AIM recently interviewed Sally Pipes, President and CEO of the Pacific Research Institute (PRI), a San Francisco-based think tank—and the author of the new book The Truth About ObamaCare. Ms. Pipes has been president of PRI since 1991. The Institute promotes free market solutions to issues such as the environment, education, and health care. She is a renowned expert on health care and economic issues. In 2005, she was named one of the “Top Ten Women in the Conservative Movement in America ,” as published by Human Events. She has written three books, including The Top Ten Myths of American Health Care: A Citizen’s Guide, in 2008.
While many in the media treated the six month anniversary of the passage of the legislation as a reason for great praise and appreciation, most polls indicate that a majority of Americans disagree. According to Sally Pipes, “The American people are going to be very upset with higher taxes, higher deficits, and, ultimately, rationed care. Because that’s what’s going to happen under ObamaCare, as we move down the path to government-run Medicare-for-all.”
Below are more excerpts from the interview, which took place on September 16th. You can listen to the entire interview, or read a transcript of it here.
“I think the two biggest things about ObamaCare are, one—his two goals were to achieve universal coverage, and to bend the cost curve down. Well, we’re not going to achieve universal coverage. 23 million Americans will still be uninsured in 2019. The cost curve is not going to bend down. He originally wanted a bill that would cost $900 billion dollars over ten years. The CBO says this will be $940 billion over ten years, but I believe most of the tax increases and things do not come into effect until 2014. So between 2014 and 2024, I believe, and many other economists as well, that this legislation, if not repealed and replaced, is going to cost the American taxpayers about $2.5 trillion. So we won’t have universal coverage, and the cost curve is not going to go down, it’s going to go up. These are going to be two of the things that are going to lead us to this single-payer government that’ll run our health care system.”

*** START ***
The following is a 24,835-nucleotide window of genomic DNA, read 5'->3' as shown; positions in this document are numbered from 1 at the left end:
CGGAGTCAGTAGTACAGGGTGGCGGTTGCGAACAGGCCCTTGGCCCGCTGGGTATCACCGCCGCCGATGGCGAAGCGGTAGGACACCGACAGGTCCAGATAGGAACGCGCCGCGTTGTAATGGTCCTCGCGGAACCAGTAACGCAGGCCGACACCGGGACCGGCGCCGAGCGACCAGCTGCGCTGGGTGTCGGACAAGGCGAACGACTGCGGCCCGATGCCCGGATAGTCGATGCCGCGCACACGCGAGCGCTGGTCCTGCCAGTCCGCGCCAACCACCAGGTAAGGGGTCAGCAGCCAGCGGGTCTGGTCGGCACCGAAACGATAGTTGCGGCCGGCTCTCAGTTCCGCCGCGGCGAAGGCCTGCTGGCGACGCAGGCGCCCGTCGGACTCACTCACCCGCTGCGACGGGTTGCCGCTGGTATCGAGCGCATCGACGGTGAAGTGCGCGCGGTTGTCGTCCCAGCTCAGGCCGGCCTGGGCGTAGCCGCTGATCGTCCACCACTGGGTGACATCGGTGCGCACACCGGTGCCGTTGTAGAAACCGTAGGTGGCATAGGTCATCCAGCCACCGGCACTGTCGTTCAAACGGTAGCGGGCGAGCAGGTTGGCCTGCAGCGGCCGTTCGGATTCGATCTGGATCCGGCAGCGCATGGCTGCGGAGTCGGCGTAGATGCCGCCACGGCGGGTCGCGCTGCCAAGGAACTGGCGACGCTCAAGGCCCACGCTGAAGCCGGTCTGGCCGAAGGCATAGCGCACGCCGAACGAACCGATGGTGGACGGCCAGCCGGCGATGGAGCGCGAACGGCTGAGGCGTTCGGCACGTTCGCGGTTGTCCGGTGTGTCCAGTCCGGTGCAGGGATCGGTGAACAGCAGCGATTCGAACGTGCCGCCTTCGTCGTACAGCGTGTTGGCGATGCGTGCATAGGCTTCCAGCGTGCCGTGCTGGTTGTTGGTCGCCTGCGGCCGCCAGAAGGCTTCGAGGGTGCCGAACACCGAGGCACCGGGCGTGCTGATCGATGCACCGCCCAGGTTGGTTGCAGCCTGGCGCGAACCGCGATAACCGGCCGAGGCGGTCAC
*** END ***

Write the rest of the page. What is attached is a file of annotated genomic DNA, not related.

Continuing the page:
“If you think back, when Medicare and Medicare came into being in 1965, Medicare cost $3 billion dollars in the first year, and the precursor to the Congressional Budget Office predicted it would cost $12 billion dollars by 1990. Well, in fact, it cost $110 billion dollars. So you can’t rely on statistics that come out of government because they just don’t know what the increased demand for health care will be. No government program ever cost what people think it will cost.”
“Of the uninsured, the President said we would be adding 30 million to the rolls of the insured, and 18 million of them will be eligible and will be put on Medicaid, the program for low income Americans. Well, I find it very interesting that 14 million are eligible for Medicaid, today, and haven’t signed up. I believe it’s because lower income people, who don’t have insurance, would love to turn up at an emergency room—because, if you have Medicaid, it’s becoming increasingly difficult to find a doctor, because doctors don’t want to take these patients because the reimbursement rates are so low. This is only going to get worse, and it’s also going to have a major impact on our seniors, because this legislation is going to cut Medicare by $529 billion dollars over 10 years. So as Richard Foster, Chief Actuary at Centers for Medicare and Medicaid Services, has said, seniors are going to have the trouble getting access to health care, and, also, they will have a very hard time finding a doctor, and one in three new Medicare-eligible people today is already having a difficult time finding a doctor.”
“159 new boards and commissions are going to be established under ObamaCare—plus 16,000 new IRS agents are going to be hired to monitor our tax returns to see whether we have health insurance, or if we’re going to pay a fine, by 2016, of $695 dollars. But a more important point is, during the health care debate, in February, before it was actually passed on March 23rd, the President wanted to have—he was very much in favor of the ‘public option.’ There isn’t a public option in the final bill. Also, he wanted to have a health insurance rate exchange. Remember: He originally talked about “health care reform,” but he ultimately moved to talking about ‘health insurance reform.’”